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Article:
  The Objective-C Language
Subject:   + initialize and - init /not/ compared to constructors in C++
Date:   2001-05-06 16:55:40
From:   halliday
Response to: + initialize compared to constructors in C++

Neither the + initialize class method (spoken of as a replacement
example to the + alloc class method, since it's more likely to
be implemented by a programmer), nor the - init method
(referred to by the articles author as being like a constructor) are much
like C++'s constructors.

C++'s constructors are b*st*rd (I mean it in the non Vulgar Slang senses
of the word) combinations of allocation (implicit in C++'s constructors)
and initialization (what all the code actually contained in the constructor
is supposed to be doing:  And since, at the time the constructor
is called, an instance of the object isn't fully defined, dire consequences
can intermittently befall the programmer that tried to do otherwise). 
The existence of constructors in C++ has more to do with the fact that
instances are created using a "know nothing, third party" new
operator than to any inherent desirability (yes, I do know about stack
allocated instances, but even that can be done in a more accessible method
if C++ had any true concept of a class object and class methods,
but I digress).  (Incidentally, Objective-C used to provide something
sort of similar with + new class methods [except allocation and
initialization were still explicit, allowing the programmer maximal control],
and, yes, these were the methods used to create stack allocated instances
for those language versions that supported them, but this practice is now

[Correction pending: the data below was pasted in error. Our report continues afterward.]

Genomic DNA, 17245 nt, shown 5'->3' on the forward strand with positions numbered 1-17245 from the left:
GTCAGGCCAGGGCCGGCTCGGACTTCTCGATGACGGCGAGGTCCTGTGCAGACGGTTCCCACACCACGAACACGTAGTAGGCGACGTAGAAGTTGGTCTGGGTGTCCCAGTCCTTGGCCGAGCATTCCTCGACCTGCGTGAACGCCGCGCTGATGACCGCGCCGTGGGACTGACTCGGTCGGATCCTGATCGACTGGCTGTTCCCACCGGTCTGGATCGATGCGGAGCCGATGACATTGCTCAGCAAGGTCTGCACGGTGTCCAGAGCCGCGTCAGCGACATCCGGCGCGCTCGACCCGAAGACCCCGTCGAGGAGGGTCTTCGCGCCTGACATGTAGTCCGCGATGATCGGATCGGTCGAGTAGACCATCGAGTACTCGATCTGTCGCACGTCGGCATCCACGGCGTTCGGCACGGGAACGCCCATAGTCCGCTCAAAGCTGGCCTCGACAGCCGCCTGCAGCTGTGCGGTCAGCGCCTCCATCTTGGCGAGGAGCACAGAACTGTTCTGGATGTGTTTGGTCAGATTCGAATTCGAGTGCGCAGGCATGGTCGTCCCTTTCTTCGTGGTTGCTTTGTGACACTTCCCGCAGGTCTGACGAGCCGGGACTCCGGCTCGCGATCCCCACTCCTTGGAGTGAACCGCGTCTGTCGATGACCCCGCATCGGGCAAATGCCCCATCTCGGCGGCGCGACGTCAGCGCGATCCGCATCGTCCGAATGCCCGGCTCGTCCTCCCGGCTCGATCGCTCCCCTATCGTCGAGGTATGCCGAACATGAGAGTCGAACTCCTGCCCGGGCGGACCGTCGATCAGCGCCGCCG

deprecated [it provides no new functionality].)

Incidentally, the mention of - init methods being anything
like constructors is the sole problem I have with the article. 
Well, that and the related problem that suggests that it's - init
that defaults to initializing all unmentioned instance variables to zero: 
This is actually done by the way the memory is allocated in the
+
alloc
method (once the + alloc method exits one has a fully
functional instance of the class, with all instance variable initialized
to zero or null or nil, as the case may be [well, actually,
there is the case of the, essentially, hidden instance variable called
isa,
but suffice it to say it's appropriately initialized as well]).  One
never has to deal with partially existent instances, as C++'s constructors
do.


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  1. Michael Beam photo + initialize and - init /not/ compared to constructors in C++
    2001-05-07 10:45:12  Michael Beam | O'Reilly Author [View]

    • + initialize and - init /not/ compared to constructors in C++
      2001-05-07 21:08:18  gskluzacek [View]

      • Michael Beam photo + initialize and - init /not/ compared to constructors in C++
        2001-05-08 12:27:34  Michael Beam | O'Reilly Author [View]

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